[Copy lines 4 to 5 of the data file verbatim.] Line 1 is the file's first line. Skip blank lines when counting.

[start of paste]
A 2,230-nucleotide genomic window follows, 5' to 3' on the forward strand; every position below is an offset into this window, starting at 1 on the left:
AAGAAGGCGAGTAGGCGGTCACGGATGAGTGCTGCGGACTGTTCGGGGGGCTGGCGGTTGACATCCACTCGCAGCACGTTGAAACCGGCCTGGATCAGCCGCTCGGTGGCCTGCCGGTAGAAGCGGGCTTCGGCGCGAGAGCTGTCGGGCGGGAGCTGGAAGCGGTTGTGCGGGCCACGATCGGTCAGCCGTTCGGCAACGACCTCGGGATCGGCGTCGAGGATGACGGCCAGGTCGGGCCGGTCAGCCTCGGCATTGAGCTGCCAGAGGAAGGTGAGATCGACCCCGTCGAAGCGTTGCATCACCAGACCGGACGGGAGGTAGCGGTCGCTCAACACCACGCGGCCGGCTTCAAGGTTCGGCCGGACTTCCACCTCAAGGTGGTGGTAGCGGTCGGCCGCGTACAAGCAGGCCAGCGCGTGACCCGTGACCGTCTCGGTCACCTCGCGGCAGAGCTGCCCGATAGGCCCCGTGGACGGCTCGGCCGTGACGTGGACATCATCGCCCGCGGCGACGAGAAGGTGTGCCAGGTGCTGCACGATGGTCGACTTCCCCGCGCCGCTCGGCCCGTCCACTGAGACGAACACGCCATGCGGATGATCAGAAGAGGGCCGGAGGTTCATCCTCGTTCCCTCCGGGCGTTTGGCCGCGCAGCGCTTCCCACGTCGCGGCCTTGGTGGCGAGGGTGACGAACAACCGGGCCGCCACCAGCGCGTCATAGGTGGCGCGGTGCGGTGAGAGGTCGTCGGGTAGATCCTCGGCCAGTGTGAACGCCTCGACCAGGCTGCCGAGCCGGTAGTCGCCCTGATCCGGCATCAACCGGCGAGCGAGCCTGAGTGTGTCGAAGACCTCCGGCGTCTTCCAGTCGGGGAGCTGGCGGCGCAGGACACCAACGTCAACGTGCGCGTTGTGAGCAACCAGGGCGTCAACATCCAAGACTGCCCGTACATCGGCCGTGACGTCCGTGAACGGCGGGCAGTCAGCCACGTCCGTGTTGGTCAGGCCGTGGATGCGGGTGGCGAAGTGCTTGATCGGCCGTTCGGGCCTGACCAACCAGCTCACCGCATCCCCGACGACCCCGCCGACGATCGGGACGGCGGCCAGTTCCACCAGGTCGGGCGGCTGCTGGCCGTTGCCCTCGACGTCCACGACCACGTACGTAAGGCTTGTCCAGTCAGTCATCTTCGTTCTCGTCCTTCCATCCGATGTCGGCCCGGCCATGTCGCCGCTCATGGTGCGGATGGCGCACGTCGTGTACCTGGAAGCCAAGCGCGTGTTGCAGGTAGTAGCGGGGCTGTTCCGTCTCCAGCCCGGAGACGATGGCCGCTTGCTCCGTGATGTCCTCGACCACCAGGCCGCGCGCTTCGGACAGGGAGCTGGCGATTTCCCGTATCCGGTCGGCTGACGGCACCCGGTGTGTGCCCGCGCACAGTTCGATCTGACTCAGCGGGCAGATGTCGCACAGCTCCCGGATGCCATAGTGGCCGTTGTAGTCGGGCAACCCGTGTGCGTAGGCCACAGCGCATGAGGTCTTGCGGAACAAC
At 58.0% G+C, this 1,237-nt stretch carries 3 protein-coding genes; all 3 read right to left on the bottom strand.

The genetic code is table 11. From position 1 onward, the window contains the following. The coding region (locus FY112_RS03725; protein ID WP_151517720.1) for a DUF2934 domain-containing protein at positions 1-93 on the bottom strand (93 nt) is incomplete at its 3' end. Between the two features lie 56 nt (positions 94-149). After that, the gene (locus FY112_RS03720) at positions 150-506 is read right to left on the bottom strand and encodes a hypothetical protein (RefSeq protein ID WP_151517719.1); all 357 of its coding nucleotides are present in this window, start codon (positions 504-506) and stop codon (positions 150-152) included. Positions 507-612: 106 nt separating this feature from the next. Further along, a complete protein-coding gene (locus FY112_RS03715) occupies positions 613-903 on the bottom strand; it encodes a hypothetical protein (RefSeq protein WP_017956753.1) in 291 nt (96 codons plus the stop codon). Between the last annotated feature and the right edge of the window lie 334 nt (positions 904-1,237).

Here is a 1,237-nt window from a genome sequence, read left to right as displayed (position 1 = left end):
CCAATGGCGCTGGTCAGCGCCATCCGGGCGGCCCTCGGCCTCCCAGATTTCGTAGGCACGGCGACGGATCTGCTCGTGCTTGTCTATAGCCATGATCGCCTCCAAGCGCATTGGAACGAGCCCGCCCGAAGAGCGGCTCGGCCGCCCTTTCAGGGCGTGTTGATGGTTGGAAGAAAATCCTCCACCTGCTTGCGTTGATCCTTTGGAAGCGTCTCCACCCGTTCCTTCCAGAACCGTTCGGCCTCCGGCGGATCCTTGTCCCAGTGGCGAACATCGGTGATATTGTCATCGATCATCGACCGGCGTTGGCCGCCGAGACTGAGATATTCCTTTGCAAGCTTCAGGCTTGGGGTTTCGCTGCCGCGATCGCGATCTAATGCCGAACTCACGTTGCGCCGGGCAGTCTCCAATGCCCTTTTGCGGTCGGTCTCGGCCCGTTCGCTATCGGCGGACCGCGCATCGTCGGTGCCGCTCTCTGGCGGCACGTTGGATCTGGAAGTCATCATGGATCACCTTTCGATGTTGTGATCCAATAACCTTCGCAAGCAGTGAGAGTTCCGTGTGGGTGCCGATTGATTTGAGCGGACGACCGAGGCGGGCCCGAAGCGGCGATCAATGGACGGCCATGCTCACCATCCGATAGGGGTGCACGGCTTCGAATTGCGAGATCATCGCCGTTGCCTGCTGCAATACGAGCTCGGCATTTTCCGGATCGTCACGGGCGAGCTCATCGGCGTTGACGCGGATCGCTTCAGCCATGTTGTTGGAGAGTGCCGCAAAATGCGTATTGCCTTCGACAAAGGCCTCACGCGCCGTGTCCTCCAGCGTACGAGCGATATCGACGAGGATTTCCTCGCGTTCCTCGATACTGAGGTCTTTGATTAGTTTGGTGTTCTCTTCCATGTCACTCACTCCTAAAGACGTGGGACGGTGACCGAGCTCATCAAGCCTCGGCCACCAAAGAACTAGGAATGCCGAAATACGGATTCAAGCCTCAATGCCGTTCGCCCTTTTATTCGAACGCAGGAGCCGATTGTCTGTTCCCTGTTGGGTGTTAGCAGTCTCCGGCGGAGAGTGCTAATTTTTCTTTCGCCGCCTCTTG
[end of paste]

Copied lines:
The genetic code is table 11. From position 1 onward, the window contains the following. The coding region (locus FY112_RS03725; protein ID WP_151517720.1) for a DUF2934 domain-containing protein at positions 1-93 on the bottom strand (93 nt) is incomplete at its 3' end. Between the two features lie 56 nt (positions 94-149). After that, the gene (locus FY112_RS03720) at positions 150-506 is read right to left on the bottom strand and encodes a hypothetical protein (RefSeq protein ID WP_151517719.1); all 357 of its coding nucleotides are present in this window, start codon (positions 504-506) and stop codon (positions 150-152) included. Positions 507-612: 106 nt separating this feature from the next. Further along, a complete protein-coding gene (locus FY112_RS03715) occupies positions 613-903 on the bottom strand; it encodes a hypothetical protein (RefSeq protein WP_017956753.1) in 291 nt (96 codons plus the stop codon). Between the last annotated feature and the right edge of the window lie 334 nt (positions 904-1,237).

Here is a 1,237-nt window from a genome sequence, read left to right as displayed (position 1 = left end):